One factor that should not be underestimated is the issue of stress. It has a massive impact on the hormonal regulatory system, especially on the adrenal gland. The limit of stress varies from animal to animal, what is stress for one animal is normal everyday life for another. Due to an increasing lack of time, our pets also lack an important element to reduce stress: sufficient exercise. Excessive stress leads to hormonal disorders, and diseases of the stomach and intestines, as well as adaptation diseases such as allergies, which again show on the skin.
Toxins burden the body and skin
The body deposits stressful toxins in a very specific order in the body. First, the foreign substances are deposited in the hair, then in the skin. Only later the harmful substances are stored in the mucous membrane and finally in the muscles and organs. At this point at the latest, muscular and organ disorders but also allergies can occur. However, toxins affect the body’s control systems even as they accumulate on the skin.
An intact skin protects the body and ensures that these toxins do not enter the body. In addition to its function as a protective and sensory organ, the skin is also an important excretory organ and thus a metabolic organ. It is connected with all other excretory organs of the body.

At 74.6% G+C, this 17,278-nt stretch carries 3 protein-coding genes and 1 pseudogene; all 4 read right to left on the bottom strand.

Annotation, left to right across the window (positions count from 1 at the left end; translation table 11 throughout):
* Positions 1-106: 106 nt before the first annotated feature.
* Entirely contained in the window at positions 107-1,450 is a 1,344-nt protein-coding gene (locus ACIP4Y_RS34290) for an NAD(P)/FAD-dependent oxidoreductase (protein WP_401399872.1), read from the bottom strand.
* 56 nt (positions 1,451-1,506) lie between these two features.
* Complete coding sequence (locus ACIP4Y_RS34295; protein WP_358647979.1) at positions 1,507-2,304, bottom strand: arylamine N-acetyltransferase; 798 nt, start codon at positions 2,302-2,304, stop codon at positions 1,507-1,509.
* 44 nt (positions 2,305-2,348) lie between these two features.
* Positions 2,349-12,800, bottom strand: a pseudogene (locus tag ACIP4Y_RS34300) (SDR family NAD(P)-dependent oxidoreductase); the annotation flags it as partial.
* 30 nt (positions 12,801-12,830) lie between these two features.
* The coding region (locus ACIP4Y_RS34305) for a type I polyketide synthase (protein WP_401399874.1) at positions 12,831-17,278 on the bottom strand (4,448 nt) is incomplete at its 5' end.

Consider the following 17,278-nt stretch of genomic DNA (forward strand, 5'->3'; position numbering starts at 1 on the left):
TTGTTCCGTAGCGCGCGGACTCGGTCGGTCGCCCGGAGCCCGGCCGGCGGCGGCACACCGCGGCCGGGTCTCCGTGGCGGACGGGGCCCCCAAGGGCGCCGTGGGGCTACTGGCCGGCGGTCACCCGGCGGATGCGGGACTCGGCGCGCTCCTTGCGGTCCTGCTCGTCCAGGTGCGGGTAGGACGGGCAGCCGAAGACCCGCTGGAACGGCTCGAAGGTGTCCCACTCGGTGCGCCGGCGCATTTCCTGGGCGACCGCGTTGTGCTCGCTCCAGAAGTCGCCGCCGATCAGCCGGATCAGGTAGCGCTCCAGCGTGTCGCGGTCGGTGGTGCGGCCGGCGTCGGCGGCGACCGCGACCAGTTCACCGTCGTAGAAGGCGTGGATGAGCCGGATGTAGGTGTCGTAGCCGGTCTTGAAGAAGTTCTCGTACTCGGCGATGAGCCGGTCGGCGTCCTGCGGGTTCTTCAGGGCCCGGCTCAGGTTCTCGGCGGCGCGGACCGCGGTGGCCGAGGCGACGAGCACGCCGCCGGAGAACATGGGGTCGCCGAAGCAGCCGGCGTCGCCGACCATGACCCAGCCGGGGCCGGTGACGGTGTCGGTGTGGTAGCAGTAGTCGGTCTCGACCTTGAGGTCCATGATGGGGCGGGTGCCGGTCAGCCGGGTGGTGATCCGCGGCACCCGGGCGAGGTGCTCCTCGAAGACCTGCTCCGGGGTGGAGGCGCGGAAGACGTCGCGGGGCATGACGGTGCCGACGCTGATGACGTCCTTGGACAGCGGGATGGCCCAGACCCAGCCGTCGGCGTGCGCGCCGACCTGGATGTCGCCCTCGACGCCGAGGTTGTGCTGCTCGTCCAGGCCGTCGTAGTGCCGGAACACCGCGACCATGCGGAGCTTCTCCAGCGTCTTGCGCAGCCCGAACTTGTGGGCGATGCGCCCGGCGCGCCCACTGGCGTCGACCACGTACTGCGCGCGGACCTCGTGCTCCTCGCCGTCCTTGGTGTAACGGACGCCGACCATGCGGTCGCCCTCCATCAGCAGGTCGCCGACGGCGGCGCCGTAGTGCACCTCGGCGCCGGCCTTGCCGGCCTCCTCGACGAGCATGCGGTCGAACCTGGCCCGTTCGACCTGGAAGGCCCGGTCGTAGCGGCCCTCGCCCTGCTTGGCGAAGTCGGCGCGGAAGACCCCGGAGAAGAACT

In case of intoxication, the organism uses the skin as another excretory organ after a relatively short time. The kidneys and liver make massive use of this detoxification pathway. Metabolic toxins that cannot be excreted through feces or urine are always released through the skin by the liver and kidneys. The secretions, some of which are aggressive, can cause itching, redness and eczema.
Such an attempt to relieve the toxically overloaded body is often the origin of chronic skin diseases. As a respiratory organ, the skin also has a relationship with the lungs. The skin is also affected after a short time in the case of independent functional disorders or diseases of the liver, kidneys or other organs.